Nick's Picks: Redd
Redd, Reddington’s former Napa Valley restaurant, held a Michelin Star from 2008-2013. For those not entirely in tune with culinary lingo, this achievement makes Reddington a very big deal.
In 1900, in an effort to increase the demand for automobiles, the French tire company Michelin published a guide book that highlighted the best hotels and most exceptional restaurants throughout France. Since then, the yearly Michelin guide has expanded to include more than twenty countries and a team of 200 anonymous judges who decide if a restaurant is Michelin worthy. While receiving even one star is an unbelievable accomplishment, the world’s very best eateries can earn up to three. The quest for a Michelin star is quite literally life and death for some chefs. Celebrity chef Gordon Ramsay famously cried when one of his stateside restaurants lost two stars and the 2003 suicide of groundbreaking French chef Bernard Loiseau was linked to rumors that his restaurant, La Cote d’ Or, was in jeopardy of losing a star. Allusions to chasing this recognition are even immortalized in pop culture via cooking films like Burnt and Ratatouille. Michelin currently publishes restaurant guides for four U.S cities including New York City, Chicago, Washington D.C., and in Redd’s case, San Francisco and the surrounding Bay Area.
Michelin, as well as dozens of other dining publications, lauded Redd for its innovative but accessible cuisine, modern, stylish atmosphere, and vast wine and cocktail list. Some of Redd’s signature dishes were pork belly bao, hamachi sashimi with soy-lime ginger dressing, and scallops on a bed of cauliflower purée. After thirteen years of operation, Redd closed permanently this October, in part for Reddington to spend more time in New York. Redd leaves behind a legacy as a restaurant that forever shaped the Napa Valley culinary space.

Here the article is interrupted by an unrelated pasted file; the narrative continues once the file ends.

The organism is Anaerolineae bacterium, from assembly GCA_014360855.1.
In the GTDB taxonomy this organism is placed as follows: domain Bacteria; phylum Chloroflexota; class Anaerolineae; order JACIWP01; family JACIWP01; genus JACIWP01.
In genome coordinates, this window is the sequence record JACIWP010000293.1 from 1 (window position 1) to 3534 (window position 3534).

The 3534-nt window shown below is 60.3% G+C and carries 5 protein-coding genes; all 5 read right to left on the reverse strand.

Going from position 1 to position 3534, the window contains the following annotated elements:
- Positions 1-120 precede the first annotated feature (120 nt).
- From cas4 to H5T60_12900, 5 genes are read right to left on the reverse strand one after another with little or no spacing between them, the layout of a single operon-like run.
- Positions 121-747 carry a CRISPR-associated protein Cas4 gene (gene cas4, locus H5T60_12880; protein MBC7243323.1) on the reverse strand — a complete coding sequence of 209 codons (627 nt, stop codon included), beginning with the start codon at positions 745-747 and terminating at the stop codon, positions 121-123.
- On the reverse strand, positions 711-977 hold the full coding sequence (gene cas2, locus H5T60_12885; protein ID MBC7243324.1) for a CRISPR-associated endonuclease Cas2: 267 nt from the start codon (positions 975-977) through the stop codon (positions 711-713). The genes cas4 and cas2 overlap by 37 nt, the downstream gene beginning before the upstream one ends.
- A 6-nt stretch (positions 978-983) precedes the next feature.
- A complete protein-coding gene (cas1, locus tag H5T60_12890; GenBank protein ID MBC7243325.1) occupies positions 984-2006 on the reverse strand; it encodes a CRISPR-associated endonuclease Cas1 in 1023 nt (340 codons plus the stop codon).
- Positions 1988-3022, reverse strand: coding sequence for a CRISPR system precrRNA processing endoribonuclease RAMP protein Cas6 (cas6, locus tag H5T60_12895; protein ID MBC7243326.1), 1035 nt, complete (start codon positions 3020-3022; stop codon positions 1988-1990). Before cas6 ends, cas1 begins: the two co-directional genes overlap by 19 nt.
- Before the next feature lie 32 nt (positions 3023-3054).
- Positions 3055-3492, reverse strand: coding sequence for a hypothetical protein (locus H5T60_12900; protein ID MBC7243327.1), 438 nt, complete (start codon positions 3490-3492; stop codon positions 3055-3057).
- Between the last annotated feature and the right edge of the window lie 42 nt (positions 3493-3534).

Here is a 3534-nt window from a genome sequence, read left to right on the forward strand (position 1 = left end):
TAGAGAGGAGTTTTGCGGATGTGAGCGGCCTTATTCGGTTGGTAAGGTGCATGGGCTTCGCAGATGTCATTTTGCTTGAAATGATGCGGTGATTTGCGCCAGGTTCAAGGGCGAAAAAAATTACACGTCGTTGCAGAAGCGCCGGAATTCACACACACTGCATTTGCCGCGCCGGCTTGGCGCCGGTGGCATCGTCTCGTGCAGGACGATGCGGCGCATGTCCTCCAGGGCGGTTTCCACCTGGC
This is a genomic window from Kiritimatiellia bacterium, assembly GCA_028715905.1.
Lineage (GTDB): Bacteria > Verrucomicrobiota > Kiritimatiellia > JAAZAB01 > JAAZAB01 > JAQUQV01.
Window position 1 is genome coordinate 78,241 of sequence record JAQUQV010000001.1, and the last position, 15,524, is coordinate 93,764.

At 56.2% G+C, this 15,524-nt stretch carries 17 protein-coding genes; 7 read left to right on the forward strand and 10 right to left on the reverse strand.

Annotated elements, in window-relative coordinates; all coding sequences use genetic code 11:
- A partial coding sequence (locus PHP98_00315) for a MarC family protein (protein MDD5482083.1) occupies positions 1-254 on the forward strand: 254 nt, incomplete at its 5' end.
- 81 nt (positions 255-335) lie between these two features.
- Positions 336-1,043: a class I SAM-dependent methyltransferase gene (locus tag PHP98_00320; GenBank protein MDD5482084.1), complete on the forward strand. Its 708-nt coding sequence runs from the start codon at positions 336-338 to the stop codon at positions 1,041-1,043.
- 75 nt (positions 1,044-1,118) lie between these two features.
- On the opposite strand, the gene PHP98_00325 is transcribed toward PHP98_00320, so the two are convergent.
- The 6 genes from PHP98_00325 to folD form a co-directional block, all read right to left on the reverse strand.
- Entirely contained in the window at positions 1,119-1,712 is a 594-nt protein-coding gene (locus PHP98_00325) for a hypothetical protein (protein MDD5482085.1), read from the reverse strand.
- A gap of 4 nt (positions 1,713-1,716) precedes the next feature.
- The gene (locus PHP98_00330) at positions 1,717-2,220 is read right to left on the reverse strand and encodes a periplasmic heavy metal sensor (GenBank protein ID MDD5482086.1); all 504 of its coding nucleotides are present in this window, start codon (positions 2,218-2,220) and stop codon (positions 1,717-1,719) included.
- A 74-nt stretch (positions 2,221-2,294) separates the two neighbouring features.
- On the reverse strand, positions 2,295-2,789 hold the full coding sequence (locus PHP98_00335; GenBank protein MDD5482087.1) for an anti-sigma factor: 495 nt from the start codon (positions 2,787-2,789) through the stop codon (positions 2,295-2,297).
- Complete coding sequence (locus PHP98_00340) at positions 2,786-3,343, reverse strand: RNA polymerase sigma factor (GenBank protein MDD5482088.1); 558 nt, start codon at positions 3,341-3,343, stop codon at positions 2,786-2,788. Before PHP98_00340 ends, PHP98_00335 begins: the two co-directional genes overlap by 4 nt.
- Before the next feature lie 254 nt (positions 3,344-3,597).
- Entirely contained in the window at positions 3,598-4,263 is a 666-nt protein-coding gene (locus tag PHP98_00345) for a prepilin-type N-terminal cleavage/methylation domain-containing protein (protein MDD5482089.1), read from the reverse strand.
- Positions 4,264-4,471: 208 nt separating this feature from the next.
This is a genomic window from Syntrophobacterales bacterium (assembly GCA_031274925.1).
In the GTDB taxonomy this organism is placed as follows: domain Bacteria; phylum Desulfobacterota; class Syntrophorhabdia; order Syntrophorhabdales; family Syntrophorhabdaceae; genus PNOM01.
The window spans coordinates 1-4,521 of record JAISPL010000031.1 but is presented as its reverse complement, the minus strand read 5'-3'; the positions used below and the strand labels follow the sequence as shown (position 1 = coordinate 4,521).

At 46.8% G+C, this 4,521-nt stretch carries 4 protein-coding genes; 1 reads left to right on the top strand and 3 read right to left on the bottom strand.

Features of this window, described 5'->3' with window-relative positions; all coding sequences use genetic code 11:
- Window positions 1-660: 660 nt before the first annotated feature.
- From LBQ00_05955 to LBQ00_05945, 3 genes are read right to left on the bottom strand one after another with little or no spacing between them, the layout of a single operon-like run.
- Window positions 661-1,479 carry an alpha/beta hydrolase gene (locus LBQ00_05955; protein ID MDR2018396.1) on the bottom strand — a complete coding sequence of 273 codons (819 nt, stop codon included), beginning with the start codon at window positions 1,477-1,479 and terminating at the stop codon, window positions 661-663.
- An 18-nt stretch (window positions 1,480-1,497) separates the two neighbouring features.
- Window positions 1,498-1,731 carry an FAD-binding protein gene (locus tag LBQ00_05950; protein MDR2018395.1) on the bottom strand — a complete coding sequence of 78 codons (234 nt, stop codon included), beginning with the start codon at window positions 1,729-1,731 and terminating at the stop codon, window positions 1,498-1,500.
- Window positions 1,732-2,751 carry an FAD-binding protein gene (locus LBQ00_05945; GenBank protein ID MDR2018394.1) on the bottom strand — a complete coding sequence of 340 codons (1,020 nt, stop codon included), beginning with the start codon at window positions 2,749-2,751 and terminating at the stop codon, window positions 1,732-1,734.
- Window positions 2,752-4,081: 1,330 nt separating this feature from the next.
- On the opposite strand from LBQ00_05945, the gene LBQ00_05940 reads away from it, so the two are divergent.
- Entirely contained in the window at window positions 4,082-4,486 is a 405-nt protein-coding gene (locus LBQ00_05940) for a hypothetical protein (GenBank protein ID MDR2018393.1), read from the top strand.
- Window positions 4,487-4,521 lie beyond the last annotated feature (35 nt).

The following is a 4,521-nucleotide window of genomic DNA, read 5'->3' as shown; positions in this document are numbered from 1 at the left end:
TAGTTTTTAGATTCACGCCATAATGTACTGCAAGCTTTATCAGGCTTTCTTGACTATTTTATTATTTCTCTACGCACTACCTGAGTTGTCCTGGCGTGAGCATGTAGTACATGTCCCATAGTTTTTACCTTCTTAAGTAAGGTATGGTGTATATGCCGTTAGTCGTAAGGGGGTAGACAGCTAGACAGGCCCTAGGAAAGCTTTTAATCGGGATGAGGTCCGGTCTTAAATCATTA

In the coming years, Reddington plans to split time between coasts, monitoring Redd Wood, his fast-casual Italian restaurant also in Napa, and his Rochester project, which will carry the Redd name and serve wood-fired pizza as well a diverse menu made with local ingredients.
Reddington’s decision to open in Rochester may be an anomaly, simply a superstar chef who happened to be from our area and wanted to be closer to his family. However, this could also indicate a seismic shift in the local restaurant business. The addition of a Michelin star chef to Rochester could encourage talented local chefs to stay in the area, rather than leaving for bigger markets like New York City or Los Angeles. With an already impressive scene that features new restaurant openings every month, cuisine from almost every corner of the globe including Yemen, Iran, Mexico, Korea, Greece, Turkey, Italy, Ethiopia, and Ghana, and an insatiable dining crowd, Rochester may even turn into a desirable destination for chefs from around the country looking for a new city to call home.
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Featured image by Chris Chen via Flickr.